Next, Irvine challenged the SEIR’s traffic study. It alleged that the SEIR is inconsistent in its descriptions of project phasing because it uses 2014 as the date an initial phase of the prison expansion would be completed when the evidence demonstrates the initial phase will not be completed until 2018.  While the court acknowledged an accurate, stable and finite project description is critical, the court explained that evaluation of interim traffic impacts based on anticipated future construction necessarily cannot be predicted with certainty.  Furthermore, the court concluded even if delays in the start of construction resulted in discrepancies, it was nothing more than an “insubstantial and technical error.”

Irvine also alleged that the mitigation measures for the loss of agricultural land were inadequate. But, the court noted that the price of land in the County had far outgrown any feasible level for agriculture to remain profitable. The court noted that a land price of $60,000 per acre is approximately the break-even point for agricultural profitability, and land in the County was averaging $2 million per acre in 2012.

Finally, Irvine argued that the County’s allegedly deficient responses to their comments on the SEIR required a new EIR. Irvine had submitted 88 comments on SEIR, and challenged eight of the responses given by the County. The court noted that the CEQA Guidelines do not specifically require responses to comments, only responses to “significant environmental issues raised.” The court explained:

When a comment raises a “significant” environmental issue, there must be some genuine confrontation with the issue; it can’t be swept under the rug. Responses that leave big gaps in the analysis of environmental impact are obviously inadequate. By the same token comments that bring some new issue to the table need genuine confrontation. And comments that are only objections to the merits of the project itself may be addressed with cursory responses.

The court held that many of Irvine’s comments were “objections to the merits of the project” that the County adequately addressed with cursory responses. For the remaining comments, the court found the County’s responses to be adequate.  The court noted further that the case was “drowning in ‘paperwork’” and Irvine failed to demonstrate any prejudice resulting from the alleged inadequate responses.

Key Point

Age does not automatically render an EIR invalid.  Additionally, the appropriate judicial approach to evaluating an EIR is to look to its substance, not its nominal title.  Furthermore, CEQA Guidelines only require responses to “significant environmental issues raised.”  Comments that do nothing but object to the project’s merits may be addressed with cursory responses.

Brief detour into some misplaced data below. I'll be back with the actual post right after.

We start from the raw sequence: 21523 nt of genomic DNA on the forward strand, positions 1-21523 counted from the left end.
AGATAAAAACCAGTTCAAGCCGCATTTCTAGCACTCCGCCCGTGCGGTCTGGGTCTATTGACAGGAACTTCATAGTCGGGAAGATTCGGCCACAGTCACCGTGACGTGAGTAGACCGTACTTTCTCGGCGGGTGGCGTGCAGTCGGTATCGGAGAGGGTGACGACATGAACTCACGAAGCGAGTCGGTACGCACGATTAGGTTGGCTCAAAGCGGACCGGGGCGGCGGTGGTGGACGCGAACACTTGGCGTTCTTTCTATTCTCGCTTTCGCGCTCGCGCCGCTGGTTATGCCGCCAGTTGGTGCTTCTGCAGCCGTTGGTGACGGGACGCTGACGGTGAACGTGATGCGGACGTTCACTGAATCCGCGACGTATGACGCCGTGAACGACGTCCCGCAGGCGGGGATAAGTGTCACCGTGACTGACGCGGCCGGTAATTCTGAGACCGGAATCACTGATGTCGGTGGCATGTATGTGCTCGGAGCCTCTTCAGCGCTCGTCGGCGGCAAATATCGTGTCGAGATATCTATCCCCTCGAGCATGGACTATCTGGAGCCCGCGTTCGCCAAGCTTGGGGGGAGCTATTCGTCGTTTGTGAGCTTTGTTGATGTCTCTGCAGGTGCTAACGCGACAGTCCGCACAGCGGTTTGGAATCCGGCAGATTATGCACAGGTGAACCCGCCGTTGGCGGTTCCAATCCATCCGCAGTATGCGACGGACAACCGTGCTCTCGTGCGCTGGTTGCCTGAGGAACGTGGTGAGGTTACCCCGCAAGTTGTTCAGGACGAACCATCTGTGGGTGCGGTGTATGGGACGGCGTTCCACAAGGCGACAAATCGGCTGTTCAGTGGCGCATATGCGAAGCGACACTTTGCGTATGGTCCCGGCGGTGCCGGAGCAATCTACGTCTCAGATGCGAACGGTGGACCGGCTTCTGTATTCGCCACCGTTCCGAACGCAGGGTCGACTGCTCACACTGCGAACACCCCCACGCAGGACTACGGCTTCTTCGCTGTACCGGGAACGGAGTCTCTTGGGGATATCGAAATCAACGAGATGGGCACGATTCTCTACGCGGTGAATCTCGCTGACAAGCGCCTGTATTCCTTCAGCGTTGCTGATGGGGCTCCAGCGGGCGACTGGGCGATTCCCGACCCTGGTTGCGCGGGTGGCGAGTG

Double Dribble: Court Rejects Second CEQA Lawsuit Over the Downtown Sacramento Arena

Thursday, March 5th, 2015

In Saltonstall v. City of Sacramento, 2015 Cal. App. LEXIS 150, the California Third District Court of Appeal affirmed the trial court’s denial of a writ of mandate challenging the environmental impact report (EIR) for an arena in downtown Sacramento (arena project) and held the City of Sacramento (City) did not prematurely commit itself to the downtown arena project before completing the EIR.

The case is the second time the Third District Court of Appeal ruled on the arena project in three months. (Summary of Saltonstall I by the Thomas Law Group available here: http://www.thomaslaw.com/blog/appellate-court-upholds-ceqa-amendments-streamlining-approval-sacramento-arena-project/) In that case, the court held the amendments to the California Environmental Quality Act (CEQA) streamlining the review of the arena project did not violate the constitutional separation of powers.

In the instant case, the court first rejected petitioners’ argument that the City violated CEQA by committing itself to the arena before completing the proper environmental review. The court explained the City’s nonbinding term sheet with the arena project developer expressly provided that all proposed terms of the development were subject to CEQA review. Also, the exercise of eminent domain to secure a site for the arena project did not constitute a commitment to the ultimate project site requiring prior CEQA review. The court reasoned that together CEQA Guidelines section 15004, which permits entering into land acquisition agreements as long as the public agency conditions the future use of the site on CEQA compliance, and Public Resources Code section 21168.6.6, which expressly authorized the City to prosecute the eminent domain action at issue prior to completing CEQA environmental review, demonstrated the City’s eminent domain action did not improperly commit it to the arena project.